You must be shapeless, formless, like water. When you pour water in a cup, it becomes the cup. When you pour water in a bottle, it becomes the bottle. When you pour water in a teapot, it becomes the teapot. Water can drip and it can crash. Become like water my friend.
It is fine to have a goal, but to use Bruce Lee’s quote (out of context) what I find useful is to change your plans based upon how training is feeling. The week before starting the advent running I decided I’d do a 4 mile run with the last mile pushing hard to see how fast I could manage on “tired” legs. This was then followed by a 5.5 mile run on the Wednesday which would then become a weekly fixture to monitor how the run streak was affecting me. Having this baseline and then a “test” each week it would allow me to adapt my plans each week as necessary. My only real requirement was to get in one long run each week which would get progressively longer, but with a mini-taper every other week.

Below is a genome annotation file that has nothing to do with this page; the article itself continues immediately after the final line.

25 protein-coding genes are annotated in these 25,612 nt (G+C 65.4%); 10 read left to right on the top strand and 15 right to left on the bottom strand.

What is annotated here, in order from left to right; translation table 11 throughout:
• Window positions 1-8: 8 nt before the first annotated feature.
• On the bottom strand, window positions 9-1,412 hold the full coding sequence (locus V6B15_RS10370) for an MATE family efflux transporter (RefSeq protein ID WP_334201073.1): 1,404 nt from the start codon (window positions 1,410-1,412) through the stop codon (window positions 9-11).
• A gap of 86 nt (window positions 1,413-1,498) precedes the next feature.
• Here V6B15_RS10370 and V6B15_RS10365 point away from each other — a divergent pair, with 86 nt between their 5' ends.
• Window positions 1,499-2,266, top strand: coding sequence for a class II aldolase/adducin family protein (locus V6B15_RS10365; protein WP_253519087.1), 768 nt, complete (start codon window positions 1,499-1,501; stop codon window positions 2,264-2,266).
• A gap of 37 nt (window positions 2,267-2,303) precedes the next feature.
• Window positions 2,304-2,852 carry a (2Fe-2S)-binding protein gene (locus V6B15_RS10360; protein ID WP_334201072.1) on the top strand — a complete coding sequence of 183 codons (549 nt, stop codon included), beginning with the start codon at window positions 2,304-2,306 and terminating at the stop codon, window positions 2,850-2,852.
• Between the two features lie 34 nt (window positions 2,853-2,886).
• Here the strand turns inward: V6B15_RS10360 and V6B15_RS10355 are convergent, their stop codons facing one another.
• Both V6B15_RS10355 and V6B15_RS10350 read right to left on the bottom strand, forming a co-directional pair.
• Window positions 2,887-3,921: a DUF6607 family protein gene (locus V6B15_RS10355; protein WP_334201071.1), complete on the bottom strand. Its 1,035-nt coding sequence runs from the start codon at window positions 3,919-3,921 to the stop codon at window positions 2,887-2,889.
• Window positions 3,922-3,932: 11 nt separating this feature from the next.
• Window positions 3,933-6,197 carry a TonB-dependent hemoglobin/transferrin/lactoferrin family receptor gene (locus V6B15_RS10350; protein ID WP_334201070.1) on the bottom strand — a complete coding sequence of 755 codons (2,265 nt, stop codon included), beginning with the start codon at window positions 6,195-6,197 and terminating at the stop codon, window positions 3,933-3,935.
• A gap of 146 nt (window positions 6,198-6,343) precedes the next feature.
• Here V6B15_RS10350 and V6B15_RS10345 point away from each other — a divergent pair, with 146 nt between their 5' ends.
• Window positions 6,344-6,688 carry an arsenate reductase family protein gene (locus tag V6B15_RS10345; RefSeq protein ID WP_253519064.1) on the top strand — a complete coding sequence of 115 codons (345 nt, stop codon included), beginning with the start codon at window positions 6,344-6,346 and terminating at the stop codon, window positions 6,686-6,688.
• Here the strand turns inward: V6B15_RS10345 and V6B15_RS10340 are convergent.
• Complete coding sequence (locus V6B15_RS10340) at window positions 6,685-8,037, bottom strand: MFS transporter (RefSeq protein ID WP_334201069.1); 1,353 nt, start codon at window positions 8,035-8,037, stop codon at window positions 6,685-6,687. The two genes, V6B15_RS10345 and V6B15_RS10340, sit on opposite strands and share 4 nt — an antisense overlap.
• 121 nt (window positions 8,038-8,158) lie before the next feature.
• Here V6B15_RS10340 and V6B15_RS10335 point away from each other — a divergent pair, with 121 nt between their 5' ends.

To clarify my point about the taper – tapering isn’t just something people do for marathons, and when it comes to marathons what usually happens is a more extreme taper than what is really required. A taper during training is when you cut back on distance or intensity for a period of time – though it’s not uncommon for people to reduce both before a major race (though personally I like to only taper in one way). However, during this running streak I was already planning to cut back on mileage for every second week to help with recovery but also a couple of runs following the most intense being at a slightly slower pace.